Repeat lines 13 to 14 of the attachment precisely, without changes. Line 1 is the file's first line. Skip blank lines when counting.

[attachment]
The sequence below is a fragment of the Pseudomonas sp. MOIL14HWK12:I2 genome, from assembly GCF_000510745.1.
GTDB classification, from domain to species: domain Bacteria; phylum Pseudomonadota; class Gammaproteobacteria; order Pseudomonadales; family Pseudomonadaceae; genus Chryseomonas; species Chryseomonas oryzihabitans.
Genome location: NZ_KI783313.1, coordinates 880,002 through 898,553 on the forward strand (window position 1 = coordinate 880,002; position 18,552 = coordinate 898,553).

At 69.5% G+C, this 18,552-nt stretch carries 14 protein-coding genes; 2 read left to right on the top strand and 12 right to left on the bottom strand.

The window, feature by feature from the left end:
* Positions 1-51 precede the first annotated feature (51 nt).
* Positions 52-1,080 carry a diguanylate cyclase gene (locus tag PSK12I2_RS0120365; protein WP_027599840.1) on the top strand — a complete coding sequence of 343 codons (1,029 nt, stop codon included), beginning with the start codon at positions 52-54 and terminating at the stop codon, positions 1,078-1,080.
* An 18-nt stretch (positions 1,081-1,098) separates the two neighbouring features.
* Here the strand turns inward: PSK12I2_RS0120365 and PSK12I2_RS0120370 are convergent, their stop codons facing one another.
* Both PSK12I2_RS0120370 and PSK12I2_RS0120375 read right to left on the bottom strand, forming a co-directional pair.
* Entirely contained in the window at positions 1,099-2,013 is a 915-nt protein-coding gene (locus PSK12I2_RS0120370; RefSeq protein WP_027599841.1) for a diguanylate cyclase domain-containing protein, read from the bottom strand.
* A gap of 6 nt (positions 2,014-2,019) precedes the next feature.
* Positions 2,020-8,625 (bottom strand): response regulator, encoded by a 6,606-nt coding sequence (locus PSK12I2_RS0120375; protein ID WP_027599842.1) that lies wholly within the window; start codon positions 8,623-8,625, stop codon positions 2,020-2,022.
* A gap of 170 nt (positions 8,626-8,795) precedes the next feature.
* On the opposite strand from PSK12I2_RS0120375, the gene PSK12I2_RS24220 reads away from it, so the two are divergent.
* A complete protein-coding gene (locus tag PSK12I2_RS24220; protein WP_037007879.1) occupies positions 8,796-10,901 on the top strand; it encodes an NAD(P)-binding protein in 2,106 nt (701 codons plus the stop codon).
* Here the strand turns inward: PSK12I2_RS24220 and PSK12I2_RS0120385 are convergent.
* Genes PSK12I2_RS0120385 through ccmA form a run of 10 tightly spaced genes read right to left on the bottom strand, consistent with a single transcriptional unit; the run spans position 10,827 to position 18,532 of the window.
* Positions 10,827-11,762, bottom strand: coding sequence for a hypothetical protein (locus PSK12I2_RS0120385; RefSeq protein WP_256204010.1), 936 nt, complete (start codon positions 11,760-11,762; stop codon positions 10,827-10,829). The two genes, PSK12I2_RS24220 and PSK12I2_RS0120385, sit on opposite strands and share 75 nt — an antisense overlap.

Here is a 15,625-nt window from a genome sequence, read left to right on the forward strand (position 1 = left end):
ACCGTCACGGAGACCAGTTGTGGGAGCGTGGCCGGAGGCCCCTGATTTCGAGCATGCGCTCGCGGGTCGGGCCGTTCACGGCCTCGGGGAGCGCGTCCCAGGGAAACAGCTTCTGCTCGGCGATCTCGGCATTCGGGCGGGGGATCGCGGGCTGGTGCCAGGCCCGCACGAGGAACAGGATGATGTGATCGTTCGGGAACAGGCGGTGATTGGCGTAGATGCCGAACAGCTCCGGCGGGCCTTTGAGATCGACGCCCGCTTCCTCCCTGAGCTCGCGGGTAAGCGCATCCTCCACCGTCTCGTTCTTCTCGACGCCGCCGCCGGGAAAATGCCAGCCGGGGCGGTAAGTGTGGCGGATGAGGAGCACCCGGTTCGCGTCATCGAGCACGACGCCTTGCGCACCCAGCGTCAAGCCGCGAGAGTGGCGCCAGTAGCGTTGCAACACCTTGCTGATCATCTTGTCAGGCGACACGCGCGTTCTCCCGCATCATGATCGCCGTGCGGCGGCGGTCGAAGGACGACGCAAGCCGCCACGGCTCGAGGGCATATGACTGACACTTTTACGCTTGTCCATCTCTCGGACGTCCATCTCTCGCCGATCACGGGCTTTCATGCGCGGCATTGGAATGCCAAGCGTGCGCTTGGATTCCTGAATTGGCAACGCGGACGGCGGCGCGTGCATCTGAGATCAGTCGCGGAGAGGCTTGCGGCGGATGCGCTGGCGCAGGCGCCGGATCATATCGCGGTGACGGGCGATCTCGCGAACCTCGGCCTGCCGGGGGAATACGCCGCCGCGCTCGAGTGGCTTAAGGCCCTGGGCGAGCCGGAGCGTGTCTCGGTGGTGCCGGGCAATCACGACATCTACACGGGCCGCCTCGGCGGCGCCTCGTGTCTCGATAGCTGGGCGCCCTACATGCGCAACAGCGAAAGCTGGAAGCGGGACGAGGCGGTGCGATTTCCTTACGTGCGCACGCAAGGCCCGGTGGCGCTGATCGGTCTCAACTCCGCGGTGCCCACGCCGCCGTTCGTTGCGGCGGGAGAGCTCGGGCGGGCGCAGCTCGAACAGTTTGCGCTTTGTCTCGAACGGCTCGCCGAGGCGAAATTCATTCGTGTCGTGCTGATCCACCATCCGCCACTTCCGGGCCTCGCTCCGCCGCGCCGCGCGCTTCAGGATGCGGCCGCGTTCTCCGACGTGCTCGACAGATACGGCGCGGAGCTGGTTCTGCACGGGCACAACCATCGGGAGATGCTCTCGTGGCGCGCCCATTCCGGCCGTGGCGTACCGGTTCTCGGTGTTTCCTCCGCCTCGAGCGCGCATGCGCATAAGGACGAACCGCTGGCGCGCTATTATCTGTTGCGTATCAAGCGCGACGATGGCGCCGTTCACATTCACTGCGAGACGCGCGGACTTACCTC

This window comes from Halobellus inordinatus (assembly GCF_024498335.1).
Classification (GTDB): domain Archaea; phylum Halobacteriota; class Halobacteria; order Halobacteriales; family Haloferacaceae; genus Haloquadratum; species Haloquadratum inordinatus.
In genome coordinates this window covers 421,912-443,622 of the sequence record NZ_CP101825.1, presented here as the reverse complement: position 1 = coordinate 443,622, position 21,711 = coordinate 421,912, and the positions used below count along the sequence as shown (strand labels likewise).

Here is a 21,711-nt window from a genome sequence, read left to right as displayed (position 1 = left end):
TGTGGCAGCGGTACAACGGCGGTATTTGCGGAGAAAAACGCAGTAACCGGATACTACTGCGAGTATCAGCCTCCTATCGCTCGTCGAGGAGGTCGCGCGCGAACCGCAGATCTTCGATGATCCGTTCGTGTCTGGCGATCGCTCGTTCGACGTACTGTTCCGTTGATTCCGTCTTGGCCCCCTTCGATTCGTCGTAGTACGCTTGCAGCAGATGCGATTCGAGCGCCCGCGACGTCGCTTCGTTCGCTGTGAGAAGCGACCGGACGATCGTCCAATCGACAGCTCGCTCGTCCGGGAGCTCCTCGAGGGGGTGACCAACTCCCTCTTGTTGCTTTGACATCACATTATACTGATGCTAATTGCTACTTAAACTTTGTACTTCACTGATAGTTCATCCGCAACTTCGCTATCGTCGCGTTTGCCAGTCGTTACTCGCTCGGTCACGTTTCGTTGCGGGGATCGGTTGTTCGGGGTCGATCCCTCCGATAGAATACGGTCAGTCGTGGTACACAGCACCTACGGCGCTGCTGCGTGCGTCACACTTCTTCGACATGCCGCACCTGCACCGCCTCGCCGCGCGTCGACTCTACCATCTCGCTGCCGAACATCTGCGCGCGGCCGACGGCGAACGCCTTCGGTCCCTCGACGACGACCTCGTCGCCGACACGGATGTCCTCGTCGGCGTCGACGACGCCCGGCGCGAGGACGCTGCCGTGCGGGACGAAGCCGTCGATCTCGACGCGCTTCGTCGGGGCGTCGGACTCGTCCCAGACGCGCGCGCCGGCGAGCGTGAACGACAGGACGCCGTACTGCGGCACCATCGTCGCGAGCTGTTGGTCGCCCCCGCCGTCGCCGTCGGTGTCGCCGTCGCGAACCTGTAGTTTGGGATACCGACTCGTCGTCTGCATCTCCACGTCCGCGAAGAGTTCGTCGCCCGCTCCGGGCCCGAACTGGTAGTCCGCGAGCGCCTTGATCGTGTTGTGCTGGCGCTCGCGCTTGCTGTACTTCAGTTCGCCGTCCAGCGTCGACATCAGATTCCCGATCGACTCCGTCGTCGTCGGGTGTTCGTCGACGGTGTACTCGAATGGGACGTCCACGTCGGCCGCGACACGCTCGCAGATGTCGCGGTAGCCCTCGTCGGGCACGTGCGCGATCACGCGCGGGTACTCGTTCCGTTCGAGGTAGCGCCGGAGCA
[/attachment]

* Positions 2,020-8,625 (bottom strand): response regulator, encoded by a 6,606-nt coding sequence (locus PSK12I2_RS0120375; protein ID WP_027599842.1) that lies wholly within the window; start codon positions 8,623-8,625, stop codon positions 2,020-2,022.
* A gap of 170 nt (positions 8,626-8,795) precedes the next feature.